Tralokinumab is a humanized monoclonal antibody developed by MedImmune LLC (now a subsidiary of AstraZeneca, since 2007), aimed at treating asthma and inflammatory conditions. It was discovered by Cambridge Antibody Technology (CAT: A biotechnology company using phage display and ribosome display technology to develop therapeutics, now a subsidiary of AstraZeneca) under the name CAT-354.
History of Tralokinumab
The preclinical studies performed to test the capacities of CAT-354 as a drug were undertaken by CAT itself. After AztraZeneca’s acquisition of both CAT and MedImmune LLC in 2006 and 2007 respectively, MedImmune acquired the license to develop the drug and put it into further investigational studies. In March 2008, a study was initiated by MedImmune to test the bioavailability and pharmacokinetics of CAT-354. In 2011, a phase IIb randomized clinical trial was initiated by MedImmune to test the drug’s efficiency in treating patients with asthma, followed by AstraZeneca’s decision to collaborate with MedImmune and host a phase II trial to test the efficacy of Tralokinumab in patients with moderate to severe ulcerative colitis.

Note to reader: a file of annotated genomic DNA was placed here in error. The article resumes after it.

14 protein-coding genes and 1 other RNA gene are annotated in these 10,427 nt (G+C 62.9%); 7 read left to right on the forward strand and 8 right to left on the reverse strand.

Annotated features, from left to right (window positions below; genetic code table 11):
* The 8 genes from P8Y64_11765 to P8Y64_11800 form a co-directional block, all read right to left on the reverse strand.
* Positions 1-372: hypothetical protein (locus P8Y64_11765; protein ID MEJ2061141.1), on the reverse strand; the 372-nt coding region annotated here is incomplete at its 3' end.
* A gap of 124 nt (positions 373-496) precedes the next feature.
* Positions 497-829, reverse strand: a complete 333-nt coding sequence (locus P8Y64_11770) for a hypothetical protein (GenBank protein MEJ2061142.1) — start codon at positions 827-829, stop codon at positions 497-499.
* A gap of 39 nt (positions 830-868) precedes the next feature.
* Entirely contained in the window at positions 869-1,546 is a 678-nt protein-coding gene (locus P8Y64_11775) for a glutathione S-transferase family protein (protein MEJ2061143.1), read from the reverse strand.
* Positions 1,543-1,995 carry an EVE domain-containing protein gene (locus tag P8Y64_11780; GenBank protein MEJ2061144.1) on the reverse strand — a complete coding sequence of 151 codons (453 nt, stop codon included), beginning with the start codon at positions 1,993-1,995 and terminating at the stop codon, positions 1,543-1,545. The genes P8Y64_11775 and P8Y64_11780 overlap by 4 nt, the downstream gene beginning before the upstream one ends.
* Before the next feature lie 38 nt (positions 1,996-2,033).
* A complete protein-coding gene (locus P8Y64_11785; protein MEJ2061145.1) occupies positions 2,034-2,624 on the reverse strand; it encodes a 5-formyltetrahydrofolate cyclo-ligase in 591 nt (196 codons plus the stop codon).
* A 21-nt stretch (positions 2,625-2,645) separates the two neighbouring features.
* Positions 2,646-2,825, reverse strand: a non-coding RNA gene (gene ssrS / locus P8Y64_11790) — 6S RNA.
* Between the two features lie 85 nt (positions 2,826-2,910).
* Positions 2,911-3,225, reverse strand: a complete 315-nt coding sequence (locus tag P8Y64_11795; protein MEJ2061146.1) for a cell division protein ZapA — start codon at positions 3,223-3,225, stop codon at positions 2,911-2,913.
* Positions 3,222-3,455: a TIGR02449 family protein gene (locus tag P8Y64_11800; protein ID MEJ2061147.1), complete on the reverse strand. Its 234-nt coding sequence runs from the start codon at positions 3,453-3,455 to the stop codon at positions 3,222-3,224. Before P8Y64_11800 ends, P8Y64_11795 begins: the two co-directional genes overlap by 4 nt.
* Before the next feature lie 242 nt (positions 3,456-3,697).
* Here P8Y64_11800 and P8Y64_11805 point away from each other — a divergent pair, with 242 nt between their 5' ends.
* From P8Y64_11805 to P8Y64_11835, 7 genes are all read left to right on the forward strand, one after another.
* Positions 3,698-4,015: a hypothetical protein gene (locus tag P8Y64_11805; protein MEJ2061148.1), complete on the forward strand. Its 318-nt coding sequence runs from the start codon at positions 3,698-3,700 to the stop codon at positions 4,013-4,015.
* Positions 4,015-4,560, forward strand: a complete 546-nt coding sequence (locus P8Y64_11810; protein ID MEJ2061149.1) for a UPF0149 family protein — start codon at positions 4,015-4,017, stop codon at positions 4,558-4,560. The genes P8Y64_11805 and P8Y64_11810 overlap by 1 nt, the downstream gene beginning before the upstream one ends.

How Tralokinumab Works
Tralokinumab inhibits the secretion of Interleukin 13 (IL-13) from Th2 cells in blood. IL-13 is responsible for secretion of high amounts of periostin protein, which is responsible for adhesion and migration of epithelial cells in the bronchi, bronchial hyper-responsiveness, activation and proliferation of fibroblasts, and several other factors involved in airway remodeling. As a result, IL-13 represents a formidable target for respiratory conditions.
Next Steps For Tralokinumab
In October 2012, a Phase II, Randomized Dose-ranging Study to evaluate the efficacy of Tralokinumab in adults with Idiopathic Pulmonary Fibrosis (IPF) was initiated, with a total of 186 patients enrolled, all between 50 and 79 years of age, with moderately severe case histories of IPF. The final results are expected by October 2016.